We are attracted to beauty, too, and respond to the sensuous beauty of Keats’ Ode to a Nightingale:
O for a beaker full of the warm South,
Full of the true, the blushful Hippocrene,
With beaded bubbles winking at the brim,
And purple-stained mouth;
That I might drink, and leave the world unseen,
And with thee fade away into the forest dim:
One can almost see the sparkling bubbles and the fizz, the mouth stained with drink. And then the poet yearns for oblivion. A strain of melancholy seems to run through the Romantics and the Victorians.
Notice the power of words. We are moved by Wordsworth’s lament and mesmerised by the sensuousness of Keats.
Words can also make us laugh. We laugh ourselves silly over PG Wodehouse. He was the greatest 20th century English humorist and a brilliant wordsmith. For him, “the written word was an intoxicating plaything”, according to the Oxford English Dictionary. He is best known for his stories about Bertie Wooster and his butler Jeeves. Popular too are his stories about the absent-minded Lord Emsworth.
Here is an excerpt from a Wodehouse short story called Pig Hoo-o-o-o-ey!
It is a funny story about Lord Emsworth and his pig, the Empress of Blandings. The Empress refuses to eat before a competition where the fattest pig will win a medal. But the story ends happily with a young man emitting a stentorian bellow to persuade the Empress to eat.
Let me quote:
Resting his hands on the rail before him, James Belford swelled before their eyes like a young balloon. The muscles on his cheekbones stood out, his forehead became corrugated, his ears seemed to shimmer. Then, at the very height of the tension, he let it go…
Slowly, fading across hill and dale, the vast bellow died away. And, suddenly as it died, another, softer sound succeeded it. A sort of gulpy, gurgly, plobby, squishy, wofflesome sound, like a thousand eager men drinking soup in a foreign restaurant. And, as he heard it, Lord Emsworth uttered a cry of rapture.
The Empress was feeding.
Note the idiosyncratic images – “young balloon”, “forehead… corrugated”, and the unusual simile: “like a thousand eager men drinking soup in a foreign restaurant”.
This is vintage Wodehouse, whom the poet Hilaire Belloc called the best writer of his time. Wodehouse never won the Nobel or the Booker. He was considered too light, an entertainer. If you go through the list of Booker Prize winners, you will notice they frequently deal in death and loss. Themes that never darken Wodehouse’s comic adventures.
We have discussed the power of language. But, when little children go to bed, what they do say? “Tell me a story.” That’s the other attraction of literature.
Pride and Prejudice with its witty, independent-minded heroine, reticent, misunderstood hero and its gallery of characters good and bad, wise and foolish, affords hours of pleasure.
David Copperfield is deeply satisfying as an autobiographical novel.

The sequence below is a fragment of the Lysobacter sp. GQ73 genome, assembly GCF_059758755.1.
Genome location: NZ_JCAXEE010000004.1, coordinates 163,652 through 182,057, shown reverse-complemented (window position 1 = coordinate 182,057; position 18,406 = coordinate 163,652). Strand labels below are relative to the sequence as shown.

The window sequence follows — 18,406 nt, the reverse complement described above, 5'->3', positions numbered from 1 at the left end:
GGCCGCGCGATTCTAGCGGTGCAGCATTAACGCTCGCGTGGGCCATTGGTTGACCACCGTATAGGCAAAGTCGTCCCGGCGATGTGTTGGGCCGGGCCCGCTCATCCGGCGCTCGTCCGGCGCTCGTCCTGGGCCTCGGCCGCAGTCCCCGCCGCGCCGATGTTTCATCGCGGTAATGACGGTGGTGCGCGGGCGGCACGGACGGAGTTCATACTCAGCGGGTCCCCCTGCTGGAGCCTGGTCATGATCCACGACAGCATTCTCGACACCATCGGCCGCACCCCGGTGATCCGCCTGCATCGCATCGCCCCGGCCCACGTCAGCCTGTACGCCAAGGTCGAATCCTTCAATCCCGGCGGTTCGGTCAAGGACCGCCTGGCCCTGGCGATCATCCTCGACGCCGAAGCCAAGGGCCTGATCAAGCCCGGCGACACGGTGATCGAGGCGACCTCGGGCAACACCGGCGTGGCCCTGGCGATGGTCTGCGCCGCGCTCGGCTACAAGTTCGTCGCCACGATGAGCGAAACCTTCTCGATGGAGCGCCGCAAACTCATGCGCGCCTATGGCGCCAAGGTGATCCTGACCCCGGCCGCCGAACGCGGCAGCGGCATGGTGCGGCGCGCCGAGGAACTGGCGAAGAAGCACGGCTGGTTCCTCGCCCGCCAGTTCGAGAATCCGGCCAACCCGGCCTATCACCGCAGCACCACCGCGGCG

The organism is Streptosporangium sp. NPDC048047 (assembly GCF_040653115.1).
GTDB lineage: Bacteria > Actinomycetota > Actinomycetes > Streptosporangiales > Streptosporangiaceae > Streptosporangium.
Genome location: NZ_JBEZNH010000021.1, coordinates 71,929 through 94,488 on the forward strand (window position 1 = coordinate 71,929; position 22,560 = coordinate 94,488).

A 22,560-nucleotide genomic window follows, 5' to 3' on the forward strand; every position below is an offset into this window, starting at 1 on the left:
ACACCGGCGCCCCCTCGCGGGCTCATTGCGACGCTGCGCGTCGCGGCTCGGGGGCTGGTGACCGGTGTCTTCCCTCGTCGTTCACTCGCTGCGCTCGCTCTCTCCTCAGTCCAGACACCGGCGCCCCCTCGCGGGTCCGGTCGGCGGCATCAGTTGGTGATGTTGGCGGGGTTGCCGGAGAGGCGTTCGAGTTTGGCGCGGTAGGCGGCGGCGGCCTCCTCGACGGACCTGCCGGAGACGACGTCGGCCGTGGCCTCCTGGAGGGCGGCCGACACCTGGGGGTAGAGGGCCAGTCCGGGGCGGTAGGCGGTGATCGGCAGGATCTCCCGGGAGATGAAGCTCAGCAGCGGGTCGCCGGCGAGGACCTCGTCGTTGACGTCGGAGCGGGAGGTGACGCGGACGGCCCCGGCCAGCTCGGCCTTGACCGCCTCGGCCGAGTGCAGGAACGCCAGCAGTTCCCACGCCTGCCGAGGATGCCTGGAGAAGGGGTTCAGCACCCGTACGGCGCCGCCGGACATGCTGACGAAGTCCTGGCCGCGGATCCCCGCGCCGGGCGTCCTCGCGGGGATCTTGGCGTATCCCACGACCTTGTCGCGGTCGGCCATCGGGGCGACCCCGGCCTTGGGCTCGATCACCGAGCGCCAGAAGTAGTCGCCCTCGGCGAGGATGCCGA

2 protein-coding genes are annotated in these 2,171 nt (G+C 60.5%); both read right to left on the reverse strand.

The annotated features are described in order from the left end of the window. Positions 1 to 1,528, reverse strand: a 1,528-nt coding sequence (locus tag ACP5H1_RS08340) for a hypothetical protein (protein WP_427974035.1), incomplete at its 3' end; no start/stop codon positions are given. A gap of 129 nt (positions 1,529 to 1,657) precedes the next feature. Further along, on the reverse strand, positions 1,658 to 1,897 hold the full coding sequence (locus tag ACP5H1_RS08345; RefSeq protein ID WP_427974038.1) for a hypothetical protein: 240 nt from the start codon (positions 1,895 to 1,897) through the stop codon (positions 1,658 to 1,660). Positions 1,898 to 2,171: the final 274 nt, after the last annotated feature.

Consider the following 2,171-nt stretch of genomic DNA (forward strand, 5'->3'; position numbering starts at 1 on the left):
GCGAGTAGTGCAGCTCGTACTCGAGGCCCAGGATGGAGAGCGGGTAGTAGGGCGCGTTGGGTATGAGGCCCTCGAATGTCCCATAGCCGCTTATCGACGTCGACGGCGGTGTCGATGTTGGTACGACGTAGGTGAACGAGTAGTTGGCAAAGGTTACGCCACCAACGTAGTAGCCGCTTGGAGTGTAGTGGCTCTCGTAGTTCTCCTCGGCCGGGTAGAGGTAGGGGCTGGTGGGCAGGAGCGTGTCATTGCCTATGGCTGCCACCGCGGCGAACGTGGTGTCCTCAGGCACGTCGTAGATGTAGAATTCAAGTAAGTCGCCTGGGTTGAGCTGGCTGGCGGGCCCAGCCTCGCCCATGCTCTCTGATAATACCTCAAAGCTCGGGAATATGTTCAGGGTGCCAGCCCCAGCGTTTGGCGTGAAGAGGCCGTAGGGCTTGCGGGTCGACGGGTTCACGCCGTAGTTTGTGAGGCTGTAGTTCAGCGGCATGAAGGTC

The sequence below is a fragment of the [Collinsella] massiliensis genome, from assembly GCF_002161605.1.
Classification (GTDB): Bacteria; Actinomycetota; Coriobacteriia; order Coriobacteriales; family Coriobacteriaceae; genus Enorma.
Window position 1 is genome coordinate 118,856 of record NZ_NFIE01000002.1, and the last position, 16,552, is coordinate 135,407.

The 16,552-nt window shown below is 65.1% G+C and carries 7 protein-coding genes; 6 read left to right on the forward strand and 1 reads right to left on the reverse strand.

The reader feels for David who has such a chequered life. A posthumous child, he loses his mother in his boyhood and is cruelly abused by his stepfather Mr Murdstone. He is taken in by his aunt Betsey Trotwood, becomes the best of friends with Agnes, grows up, falls in love with Dora and marries her. But Dora falls ill and dies. Grieving, David is drawn to Agnes, who has loved him all along. They marry, have children, and he finds success as a writer.
Summarised thus, the story sounds banal, but it is redeemed by Dickens’ talent as a writer and a memorable cast of characters.
RK Narayan, The English Teacher
RK Narayan is best known for his novel, The Guide, which was made into a film and taught in school. However, my personal favourite is The English Teacher. Set in Malgudi like most of Narayan’s works, it is about a college lecturer who teaches English. He gets married and loves his wife; she gives birth to a daughter, falls ill and dies. Unable to get over his loss, he seeks to communicate with her spirit.
It is an autobiographical novel, said Narayan. He lost his wife when their daughter was only three years old. Narayan, who loved his wife dearly, tried to communicate with her spirit after she died. He never married again.
Dedicated to Narayan’s wife, Rajam, The English Teacher is a tender love story.
The ending is sheer romance. The narrator imagines his wife is still alive and talks to her as he returns home one night with a garland of jasmines, her favourite flowers.
I softly called, ‘Susila! Susila, my wife…’ with all my being. It sounded as if it were a hypnotic melody… I forgot myself and my own existence. I fell into a drowse, whispering, ‘My wife, wife,’ When I opened my eyes again she was sitting on my bed with an extraordinary smile in her eyes.
‘Susila! Susila!’ I cried. ‘You here!’ ‘Yes, I’m here, have always been here.’ I sat up leaning on my pillow. ‘Why do you disturb yourself?’ she asked…
This may seem fanciful or wishful thinking, but this is what enabled Narayan to carry on. This fervent belief in an afterlife and spiritual communion. As Narayan wrote in his memoirs, My Days: “This outlook may be unscientific, but it helped me survive the death of my wife…”
Paul Scott, Staying On
Earlier, I mentioned how the Booker Prize winners’ list is full of books dealing with death and loss. Some of them move us profoundly. For example, Staying On by Paul Scott. It won the Booker in 1977. Like Midnight’s Children, The Siege of Krishnapur, Heat and Dust, The God of Small Things, The Inheritance of Loss and The White Tiger, this is a Booker Prize winner set in India.